By Janet Klug
All sorts of decorations have been added to envelopes to make them more attractive, to sell products or to promote causes. Stamp collectors call these decorations "cachets," pronounced ka-SHAYS.
During times of war or civil strife, many people showed support of their country or cause by using stationery illustrated with patriotic themes.
In the United States, the Civil War spurred many patriotic envelopes expressing both Union and Confederate sympathies. Figure 1 shows a cover printed with a romantic scene of a soldier saying farewell to his tearful sweetheart. It was mailed from Philadelphia in 1862.
Civil War patriotics are highly prized not only by cover collectors but also by Civil War memorabilia collectors.
A litany of other wars followed the Civil War, with covers devoted to patriotic themes produced for each.
A patriotic cover from the Spanish-American War with its "Remember the Maine" slogan is shown in Figure 2. The cover was mailed May 5, 1898, from Louisville, Ky.
The American Expeditionary Force World War I patriotic cover that is shown in Figure 3 bears a waving flag cachet.
This "war to end all wars" didn't, and WWII produced its share of patriotic covers.
Although patriotic covers for the Korean War exist, similar covers seem to have fallen completely out of favor by the time of the Vietnam War. Some viewed patriotism then itself as outmoded, while others considered it their patriotic duty to protest the war. Patriotic covers produced during the Vietnam War would probably have been a commercial failure. Do any exist?
Patriotic-cover collecting got a huge boost in 1999 when the Collectors Club of Chicago published Lawrence Sherman's book United States Patriotic Covers of World War II. This book contains a wealth of information about the covers, their designs and the cachetmakers.
Patriotic cover collecting seems simple at first glance, but interesting byways lie just beneath the surface.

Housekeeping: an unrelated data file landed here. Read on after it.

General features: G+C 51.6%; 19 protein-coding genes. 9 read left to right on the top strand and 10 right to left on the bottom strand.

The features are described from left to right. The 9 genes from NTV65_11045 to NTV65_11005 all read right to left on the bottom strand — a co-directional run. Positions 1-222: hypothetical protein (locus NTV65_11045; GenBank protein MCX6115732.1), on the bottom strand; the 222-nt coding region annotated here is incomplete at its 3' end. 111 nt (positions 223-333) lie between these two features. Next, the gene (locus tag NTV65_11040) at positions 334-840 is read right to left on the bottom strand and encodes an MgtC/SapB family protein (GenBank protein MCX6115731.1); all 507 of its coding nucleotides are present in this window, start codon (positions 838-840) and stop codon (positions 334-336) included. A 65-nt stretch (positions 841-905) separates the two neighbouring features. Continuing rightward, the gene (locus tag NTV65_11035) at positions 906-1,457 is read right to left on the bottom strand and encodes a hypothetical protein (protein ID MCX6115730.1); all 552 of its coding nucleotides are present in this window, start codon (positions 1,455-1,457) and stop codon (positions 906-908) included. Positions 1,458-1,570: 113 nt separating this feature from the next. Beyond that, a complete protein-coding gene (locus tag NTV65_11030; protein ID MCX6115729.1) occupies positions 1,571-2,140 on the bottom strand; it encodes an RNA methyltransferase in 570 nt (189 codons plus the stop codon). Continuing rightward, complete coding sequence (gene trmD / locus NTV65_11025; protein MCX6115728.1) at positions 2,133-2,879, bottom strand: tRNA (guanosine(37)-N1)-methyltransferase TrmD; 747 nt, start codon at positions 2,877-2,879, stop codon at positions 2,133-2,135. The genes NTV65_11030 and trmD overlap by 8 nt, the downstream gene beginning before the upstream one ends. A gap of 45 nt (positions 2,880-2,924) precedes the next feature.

Patriotic covers can be classified in several ways: by war or time period, by event, by designer or publisher, or by topic or theme. Topics and themes can be further broken down into subcategories such as cartoons and caricatures, people or places in the news, battles and slogans.
Patriotic covers have been produced by many nations. Figure 4 pictures a patriotic cover from New Zealand showing Hitler being squeezed by a giant fist.
Flags of the Allied nations fighting in the Pacific grace the cachet of the WWII patriotic cover from Australia shown in Figure 5. Flags are a popular patriotic cover topic.
Several years ago I began collecting patriotic covers produced during WWII by Etsuo Sayama. Sayama was a nisei, a Japanese-American born in America. Sayama was born and raised in Honolulu.
When the Japanese attacked Pearl Harbor on Dec. 7, 1941, Sayama was employed as a civilian draftsman with the U.S. Army.
Sayama's cachets bring an interesting perspective to patriotic cover collecting. They reflect Hawaiian culture, and they show patriotism from the point of view of a Japanese-American.
Figure 6 shows a poignant multicolor design Sayama produced in 1944 to commemorate the third anniversary of the attack on Pearl Harbor. Titled "Sunset and Shadows," the cachet shows the Grim Reaper overtaking the Empire of Japan against the background of the Rising Sun of the Japanese naval ensign.
The cover is a military free franking and was mailed from Army Post Office 309 at Schofield Barracks, Hawaii. The letter was self-censored by the officer who mailed it.
Another of Sayama's covers, shown in Figure 7, commemorates the famous 100th Infantry Battalion, which was composed entirely of Japanese-Americans from the former Hawaiian Provisional Battalion.
When called to active duty, it became the 100th Infantry Battalion, known colloquially as the "one puka puka." The battalion trained for eight months at Camp McCoy, Wis., followed by advanced training at Camp Shelby, Miss.